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While it is true that a major portion of fresh water is funneled into agriculture and industries where wastage is often rampant and policy changes are the need of the hour, we as individuals can still be aware of the problem and save water (and thus, also money) at least within our own homes. This by itself may not solve the whole problem, but it can form a basis for a large-scale movement to influence national and international policy.

Save Water At Home

  • Turn off what’s not in use: Running the tap while brushing your teeth can waste 15 liters of water.
  • Fix any leaks: Leaky faucets that drip at the rate of one drop per second can waste up to 10,000 liters of water each year.
  • Recycle, reuse: Everything takes water to make. Buy only when you need to and reuse what you can. It takes 2500 liters to make a cotton t-shirt and 10,000 liters for a pair of jeans. Buy fewer clothes, and when using a washing machine or dishwasher, wait till you have enough for a full-load.
  • Bath-time: Bathtub – bad! Shower – okay. Bucket – best!
  • Gardening: Water used in landscaping and gardening accounts for a major portion of domestic water use, especially in the developed world. Moreover, 50 percent of water used in gardening goes waste due to evaporation or runoff caused by over-watering. Consider installing a drip irrigation system rather than using a hose or sprinkler. Water your garden in the morning or evenings, ensuring that less water is lost to evaporation. Use local plants in your garden. Check if your garden actually needs watering. If the soil is still wet 2 inches beneath the surface, your plants don’t need water. Spread some mulch around your plants. This will help retain moisture and save water, time, and money.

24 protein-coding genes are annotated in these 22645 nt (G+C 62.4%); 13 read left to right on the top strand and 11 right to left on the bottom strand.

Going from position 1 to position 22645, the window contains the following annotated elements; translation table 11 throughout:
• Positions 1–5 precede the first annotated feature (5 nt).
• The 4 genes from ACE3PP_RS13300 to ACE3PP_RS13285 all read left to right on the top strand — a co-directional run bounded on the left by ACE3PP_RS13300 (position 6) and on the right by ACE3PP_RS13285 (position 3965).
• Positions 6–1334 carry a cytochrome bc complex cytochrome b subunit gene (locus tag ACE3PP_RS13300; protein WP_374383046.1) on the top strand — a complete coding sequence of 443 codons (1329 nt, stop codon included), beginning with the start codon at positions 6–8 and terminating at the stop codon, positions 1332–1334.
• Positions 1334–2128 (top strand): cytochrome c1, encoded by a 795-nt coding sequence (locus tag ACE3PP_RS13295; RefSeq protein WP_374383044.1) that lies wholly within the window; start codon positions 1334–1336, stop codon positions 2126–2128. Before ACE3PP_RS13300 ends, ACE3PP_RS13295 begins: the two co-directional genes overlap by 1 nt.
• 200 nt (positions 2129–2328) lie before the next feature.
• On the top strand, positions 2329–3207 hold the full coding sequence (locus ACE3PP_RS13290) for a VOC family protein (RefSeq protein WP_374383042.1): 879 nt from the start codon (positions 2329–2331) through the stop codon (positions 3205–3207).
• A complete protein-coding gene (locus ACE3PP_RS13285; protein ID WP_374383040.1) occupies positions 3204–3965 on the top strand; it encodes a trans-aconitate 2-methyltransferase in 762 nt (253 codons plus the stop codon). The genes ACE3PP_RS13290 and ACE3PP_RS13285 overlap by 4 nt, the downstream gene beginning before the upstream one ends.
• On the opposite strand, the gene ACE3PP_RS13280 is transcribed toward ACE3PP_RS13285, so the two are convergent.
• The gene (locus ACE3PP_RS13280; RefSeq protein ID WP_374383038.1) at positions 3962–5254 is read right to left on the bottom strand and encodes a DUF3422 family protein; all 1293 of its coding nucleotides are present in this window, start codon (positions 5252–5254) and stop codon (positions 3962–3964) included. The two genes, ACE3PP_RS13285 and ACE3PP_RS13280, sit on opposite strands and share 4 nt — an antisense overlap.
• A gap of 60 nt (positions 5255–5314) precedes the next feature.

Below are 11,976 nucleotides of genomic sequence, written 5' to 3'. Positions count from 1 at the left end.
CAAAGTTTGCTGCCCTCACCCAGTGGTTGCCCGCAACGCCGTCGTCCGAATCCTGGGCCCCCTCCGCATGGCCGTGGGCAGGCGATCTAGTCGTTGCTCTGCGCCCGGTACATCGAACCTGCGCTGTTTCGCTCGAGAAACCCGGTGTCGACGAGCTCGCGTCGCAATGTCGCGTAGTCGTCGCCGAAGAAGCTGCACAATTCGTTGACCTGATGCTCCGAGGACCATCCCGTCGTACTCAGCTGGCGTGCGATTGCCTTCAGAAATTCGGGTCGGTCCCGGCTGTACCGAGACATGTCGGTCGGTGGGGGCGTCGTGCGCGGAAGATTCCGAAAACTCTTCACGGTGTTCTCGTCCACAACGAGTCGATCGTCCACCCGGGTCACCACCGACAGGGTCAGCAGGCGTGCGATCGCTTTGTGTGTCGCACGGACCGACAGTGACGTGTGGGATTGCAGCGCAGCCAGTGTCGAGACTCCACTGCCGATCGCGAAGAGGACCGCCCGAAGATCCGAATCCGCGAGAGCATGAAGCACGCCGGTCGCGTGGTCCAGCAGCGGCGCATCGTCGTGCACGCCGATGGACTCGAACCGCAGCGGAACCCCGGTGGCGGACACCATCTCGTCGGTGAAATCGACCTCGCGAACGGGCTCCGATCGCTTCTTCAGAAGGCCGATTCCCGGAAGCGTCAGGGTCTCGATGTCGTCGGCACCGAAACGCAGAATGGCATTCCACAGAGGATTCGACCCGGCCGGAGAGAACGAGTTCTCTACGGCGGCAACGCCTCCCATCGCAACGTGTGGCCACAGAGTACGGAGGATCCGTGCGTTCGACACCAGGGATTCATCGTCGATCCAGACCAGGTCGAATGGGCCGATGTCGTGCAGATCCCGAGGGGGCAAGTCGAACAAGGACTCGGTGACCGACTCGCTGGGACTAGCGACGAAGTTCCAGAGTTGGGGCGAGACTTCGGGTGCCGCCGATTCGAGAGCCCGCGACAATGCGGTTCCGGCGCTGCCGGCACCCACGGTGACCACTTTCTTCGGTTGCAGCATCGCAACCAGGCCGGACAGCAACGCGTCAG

• The water you “eat”: If you are a non-vegetarian, consider reducing your non-vegetarian meals. A kilogram of chicken costs 3900 liters of water in terms of water input for chicken feed and for processing; a kilo of mutton costs 6000 liters. In contrast, a kilo of wheat needs 1000 liters. Rice is rather expensive though, a kilo needing 3750 liters. Like a cup of coffee in the morning? Think about shifting to tea. A cup of coffee needs 140 liters of water in terms of growing the necessary coffee beans, and processing; a cup of tea needs only 30.

The shrinking of the Aral Sea over 4 decades.

It doesn’t take a whole lot to make a big difference in our water consumption. With awareness and a few minor changes in lifestyle, we can save water, and money as well. Unless we learn to conserve water and use it judiciously, the future of coming generations looks bleak. Take for example, the case of the Aral Sea in the former USSR, which was once the fourth largest lake in the world. Thanks to irrigation projects that diverted its two main source rivers, the Aral Sea has shrunk to a miniscule fraction of its former size. Hopefully, there won’t be any other “Arals” in the future.

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Sources: Managing the water-food-energy nexus
Water - Facts and Trends
Mumbai, Delhi lead in need for water: McKinsey
The Hidden Water We Use